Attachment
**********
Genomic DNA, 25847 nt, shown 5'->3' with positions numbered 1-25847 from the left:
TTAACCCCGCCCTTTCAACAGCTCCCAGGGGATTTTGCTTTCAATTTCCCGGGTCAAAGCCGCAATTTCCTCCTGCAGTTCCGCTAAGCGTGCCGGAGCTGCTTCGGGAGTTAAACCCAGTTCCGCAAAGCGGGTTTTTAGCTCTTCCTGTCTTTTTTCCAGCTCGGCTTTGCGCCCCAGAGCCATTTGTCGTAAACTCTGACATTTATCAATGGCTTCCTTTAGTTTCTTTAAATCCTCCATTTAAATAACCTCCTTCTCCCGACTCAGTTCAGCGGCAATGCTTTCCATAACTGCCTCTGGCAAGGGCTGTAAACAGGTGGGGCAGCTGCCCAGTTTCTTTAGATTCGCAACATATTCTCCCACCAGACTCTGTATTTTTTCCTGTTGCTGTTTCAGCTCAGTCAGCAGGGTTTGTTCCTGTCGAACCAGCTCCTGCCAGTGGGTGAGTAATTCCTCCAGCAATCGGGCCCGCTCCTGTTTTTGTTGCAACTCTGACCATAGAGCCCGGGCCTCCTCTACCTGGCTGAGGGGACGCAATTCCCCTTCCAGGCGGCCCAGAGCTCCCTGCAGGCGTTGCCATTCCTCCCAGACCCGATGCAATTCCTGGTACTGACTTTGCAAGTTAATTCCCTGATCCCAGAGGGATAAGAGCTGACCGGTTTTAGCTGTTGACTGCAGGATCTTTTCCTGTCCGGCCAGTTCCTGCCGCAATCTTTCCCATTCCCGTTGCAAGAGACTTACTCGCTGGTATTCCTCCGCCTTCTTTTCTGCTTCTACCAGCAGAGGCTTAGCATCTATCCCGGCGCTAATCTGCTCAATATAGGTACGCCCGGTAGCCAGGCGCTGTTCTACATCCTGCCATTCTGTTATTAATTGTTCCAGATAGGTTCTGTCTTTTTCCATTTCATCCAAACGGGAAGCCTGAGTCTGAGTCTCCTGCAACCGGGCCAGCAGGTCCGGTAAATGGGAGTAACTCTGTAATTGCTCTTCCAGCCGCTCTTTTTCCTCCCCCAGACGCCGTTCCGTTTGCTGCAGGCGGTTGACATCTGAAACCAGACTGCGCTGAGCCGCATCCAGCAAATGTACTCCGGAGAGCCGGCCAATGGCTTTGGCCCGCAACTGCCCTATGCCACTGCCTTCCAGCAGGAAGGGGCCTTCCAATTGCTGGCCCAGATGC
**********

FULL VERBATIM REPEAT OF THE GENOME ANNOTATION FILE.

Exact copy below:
Genomic DNA, 25847 nt, shown 5'->3' with positions numbered 1-25847 from the left:
TTAACCCCGCCCTTTCAACAGCTCCCAGGGGATTTTGCTTTCAATTTCCCGGGTCAAAGCCGCAATTTCCTCCTGCAGTTCCGCTAAGCGTGCCGGAGCTGCTTCGGGAGTTAAACCCAGTTCCGCAAAGCGGGTTTTTAGCTCTTCCTGTCTTTTTTCCAGCTCGGCTTTGCGCCCCAGAGCCATTTGTCGTAAACTCTGACATTTATCAATGGCTTCCTTTAGTTTCTTTAAATCCTCCATTTAAATAACCTCCTTCTCCCGACTCAGTTCAGCGGCAATGCTTTCCATAACTGCCTCTGGCAAGGGCTGTAAACAGGTGGGGCAGCTGCCCAGTTTCTTTAGATTCGCAACATATTCTCCCACCAGACTCTGTATTTTTTCCTGTTGCTGTTTCAGCTCAGTCAGCAGGGTTTGTTCCTGTCGAACCAGCTCCTGCCAGTGGGTGAGTAATTCCTCCAGCAATCGGGCCCGCTCCTGTTTTTGTTGCAACTCTGACCATAGAGCCCGGGCCTCCTCTACCTGGCTGAGGGGACGCAATTCCCCTTCCAGGCGGCCCAGAGCTCCCTGCAGGCGTTGCCATTCCTCCCAGACCCGATGCAATTCCTGGTACTGACTTTGCAAGTTAATTCCCTGATCCCAGAGGGATAAGAGCTGACCGGTTTTAGCTGTTGACTGCAGGATCTTTTCCTGTCCGGCCAGTTCCTGCCGCAATCTTTCCCATTCCCGTTGCAAGAGACTTACTCGCTGGTATTCCTCCGCCTTCTTTTCTGCTTCTACCAGCAGAGGCTTAGCATCTATCCCGGCGCTAATCTGCTCAATATAGGTACGCCCGGTAGCCAGGCGCTGTTCTACATCCTGCCATTCTGTTATTAATTGTTCCAGATAGGTTCTGTCTTTTTCCATTTCATCCAAACGGGAAGCCTGAGTCTGAGTCTCCTGCAACCGGGCCAGCAGGTCCGGTAAATGGGAGTAACTCTGTAATTGCTCTTCCAGCCGCTCTTTTTCCTCCCCCAGACGCCGTTCCGTTTGCTGCAGGCGGTTGACATCTGAAACCAGACTGCGCTGAGCCGCATCCAGCAAATGTACTCCGGAGAGCCGGCCAATGGCTTTGGCCCGCAACTGCCCTATGCCACTGCCTTCCAGCAGGAAGGGGCCTTCCAATTGCTGGCCCAGATGC